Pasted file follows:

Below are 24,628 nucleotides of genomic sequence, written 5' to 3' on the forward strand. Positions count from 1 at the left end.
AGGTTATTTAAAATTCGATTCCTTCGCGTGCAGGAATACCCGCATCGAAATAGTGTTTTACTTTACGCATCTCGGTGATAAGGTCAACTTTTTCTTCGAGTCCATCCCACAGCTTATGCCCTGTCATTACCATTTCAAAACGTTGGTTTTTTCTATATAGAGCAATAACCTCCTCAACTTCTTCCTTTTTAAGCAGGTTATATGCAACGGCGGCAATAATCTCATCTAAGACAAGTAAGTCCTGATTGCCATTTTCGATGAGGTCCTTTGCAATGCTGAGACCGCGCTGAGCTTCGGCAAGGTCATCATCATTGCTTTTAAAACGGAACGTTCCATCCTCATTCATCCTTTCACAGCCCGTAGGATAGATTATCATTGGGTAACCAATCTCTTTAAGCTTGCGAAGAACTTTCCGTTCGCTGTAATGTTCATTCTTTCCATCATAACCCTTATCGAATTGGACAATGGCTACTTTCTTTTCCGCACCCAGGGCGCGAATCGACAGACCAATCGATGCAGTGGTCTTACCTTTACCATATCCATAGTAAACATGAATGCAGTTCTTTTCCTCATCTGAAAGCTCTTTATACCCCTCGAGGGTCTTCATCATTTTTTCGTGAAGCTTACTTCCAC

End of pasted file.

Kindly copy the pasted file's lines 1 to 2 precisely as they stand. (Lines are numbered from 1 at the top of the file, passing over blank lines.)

Below are 24,628 nucleotides of genomic sequence, written 5' to 3' on the forward strand. Positions count from 1 at the left end.
AGGTTATTTAAAATTCGATTCCTTCGCGTGCAGGAATACCCGCATCGAAATAGTGTTTTACTTTACGCATCTCGGTGATAAGGTCAACTTTTTCTTCGAGTCCATCCCACAGCTTATGCCCTGTCATTACCATTTCAAAACGTTGGTTTTTTCTATATAGAGCAATAACCTCCTCAACTTCTTCCTTTTTAAGCAGGTTATATGCAACGGCGGCAATAATCTCATCTAAGACAAGTAAGTCCTGATTGCCATTTTCGATGAGGTCCTTTGCAATGCTGAGACCGCGCTGAGCTTCGGCAAGGTCATCATCATTGCTTTTAAAACGGAACGTTCCATCCTCATTCATCCTTTCACAGCCCGTAGGATAGATTATCATTGGGTAACCAATCTCTTTAAGCTTGCGAAGAACTTTCCGTTCGCTGTAATGTTCATTCTTTCCATCATAACCCTTATCGAATTGGACAATGGCTACTTTCTTTTCCGCACCCAGGGCGCGAATCGACAGACCAATCGATGCAGTGGTCTTACCTTTACCATATCCATAGTAAACATGAATGCAGTTCTTTTCCTCATCTGAAAGCTCTTTATACCCCTCGAGGGTCTTCATCATTTTTTCGTGAAGCTTACTTCCAC